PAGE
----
Review: The Shadows Between Us by Tricia Levenseller

The Shadows Between UsThe Shadows Between Us by Tricia Levenseller
My rating: 3 of 5 stars

OK. I'm going to come at this from the angle that everyone (except Rhoda, Hestia, and Leandros' two friends) were absolutely abominable people and therefore it was a bit like watching a fantasy mystery romance with characters from It's Always Sunny in Philadelphia.

That doesn't really make sense, but that's how I felt. Maybe the Gang could be considered Slytherins.

Alessandra and Kallias are some pretty terrible people. As the author herself said, these characters have "questionable" morals and aren't exactly heroes. However, watching these two awful people fall in love and kind of learn to be a teensy bit "better" was fun. I enjoyed the ride, and found myself rooting for Alessandra and Kallias despite the shitty things they had planned for other people. Frankly, I thought it was hilarious when (view spoiler)

So overall this was a good read. Nothing mind-blowing, and honestly for all the talk about sex and being liberated it seriously missed the opportunity to put in a couple hot sex scenes, but I guess we can't win all the time.

Thank you to Netgalley and the publisher for the opportunity to read and review this book. My opinions are my own.

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Review: Nameless Queen by Rebecca McLaughlin

Nameless QueenNameless Queen by Rebecca McLaughlin
My rating: 4 of 5 stars

There is a severe lack of worldbuilding in this book, and I had absolutely no sense of place no matter where the characters went. I also had no idea what *anyone* looked like. BUT, despite those things (which are usually a big factor in whether I like a book or not), I actually enjoyed this one quite a bit. I saw the "twist" coming a mile away, so it wasn't a surprise to be told why Coin was named queen. But I enjoyed seeing her building relationships with the people around her, learning about her powers, and figuring out who she really was and how she could help heal her country.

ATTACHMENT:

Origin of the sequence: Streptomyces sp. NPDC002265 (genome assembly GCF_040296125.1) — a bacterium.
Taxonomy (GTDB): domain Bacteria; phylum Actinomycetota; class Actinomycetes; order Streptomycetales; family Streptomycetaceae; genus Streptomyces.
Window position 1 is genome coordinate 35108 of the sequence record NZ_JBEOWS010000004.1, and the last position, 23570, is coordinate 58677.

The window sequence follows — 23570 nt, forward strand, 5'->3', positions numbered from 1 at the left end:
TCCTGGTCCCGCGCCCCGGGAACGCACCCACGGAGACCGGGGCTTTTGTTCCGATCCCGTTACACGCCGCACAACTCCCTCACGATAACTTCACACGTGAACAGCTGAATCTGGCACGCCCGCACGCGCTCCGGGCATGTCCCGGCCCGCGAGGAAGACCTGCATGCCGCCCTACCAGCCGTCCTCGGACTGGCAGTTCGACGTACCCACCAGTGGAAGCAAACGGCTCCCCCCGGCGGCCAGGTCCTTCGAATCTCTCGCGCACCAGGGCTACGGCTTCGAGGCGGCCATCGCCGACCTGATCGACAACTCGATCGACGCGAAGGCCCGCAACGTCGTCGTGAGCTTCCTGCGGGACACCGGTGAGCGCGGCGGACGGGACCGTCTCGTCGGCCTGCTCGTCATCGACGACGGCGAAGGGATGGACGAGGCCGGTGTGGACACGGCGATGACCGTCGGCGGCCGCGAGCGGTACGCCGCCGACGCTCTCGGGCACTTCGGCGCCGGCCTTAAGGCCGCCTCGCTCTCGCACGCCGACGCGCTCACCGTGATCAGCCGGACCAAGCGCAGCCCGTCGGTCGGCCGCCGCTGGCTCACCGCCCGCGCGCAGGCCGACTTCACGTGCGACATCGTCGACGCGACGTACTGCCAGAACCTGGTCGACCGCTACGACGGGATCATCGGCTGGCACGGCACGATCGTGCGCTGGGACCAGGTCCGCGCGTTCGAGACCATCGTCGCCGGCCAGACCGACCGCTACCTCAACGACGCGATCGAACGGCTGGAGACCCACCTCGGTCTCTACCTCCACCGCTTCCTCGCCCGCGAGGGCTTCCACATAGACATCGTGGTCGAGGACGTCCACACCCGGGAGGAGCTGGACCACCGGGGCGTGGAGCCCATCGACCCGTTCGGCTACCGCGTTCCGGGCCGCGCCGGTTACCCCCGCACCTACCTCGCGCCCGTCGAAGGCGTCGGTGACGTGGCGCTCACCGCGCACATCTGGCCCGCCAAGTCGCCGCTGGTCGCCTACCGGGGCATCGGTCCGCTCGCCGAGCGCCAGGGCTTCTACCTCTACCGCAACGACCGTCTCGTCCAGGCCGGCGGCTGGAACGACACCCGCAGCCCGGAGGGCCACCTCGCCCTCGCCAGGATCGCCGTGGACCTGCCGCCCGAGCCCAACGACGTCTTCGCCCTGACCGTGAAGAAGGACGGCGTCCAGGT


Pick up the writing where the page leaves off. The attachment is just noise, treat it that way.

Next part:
Overall, a good read and recommended for fantasy readers even though it was more action than place.

I received a copy of this book from NetGalley. My opinions are my own.

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Review: Song of the Crimson Flower by Julie C. Dao

Song of the Crimson FlowerSong of the Crimson Flower by Julie C. Dao
My rating: 4 of 5 stars

I finished this late at night in bed and did not want to get out of bed to write my review. So I let it sit and roll around in my head and I think I can get out what I took away from it. There are some spoilers in this review.

First, to see where exactly I stood on the matter of Lan's behavior, I read a few reviews, positive and negative. These were both pretty great reviews, and I guess I find myself right in the middle of them! The positive one I read after I finished, and I think it says a lot about how I felt about the book so I'm just linking to it instead of trying to rewrite all that in my own words.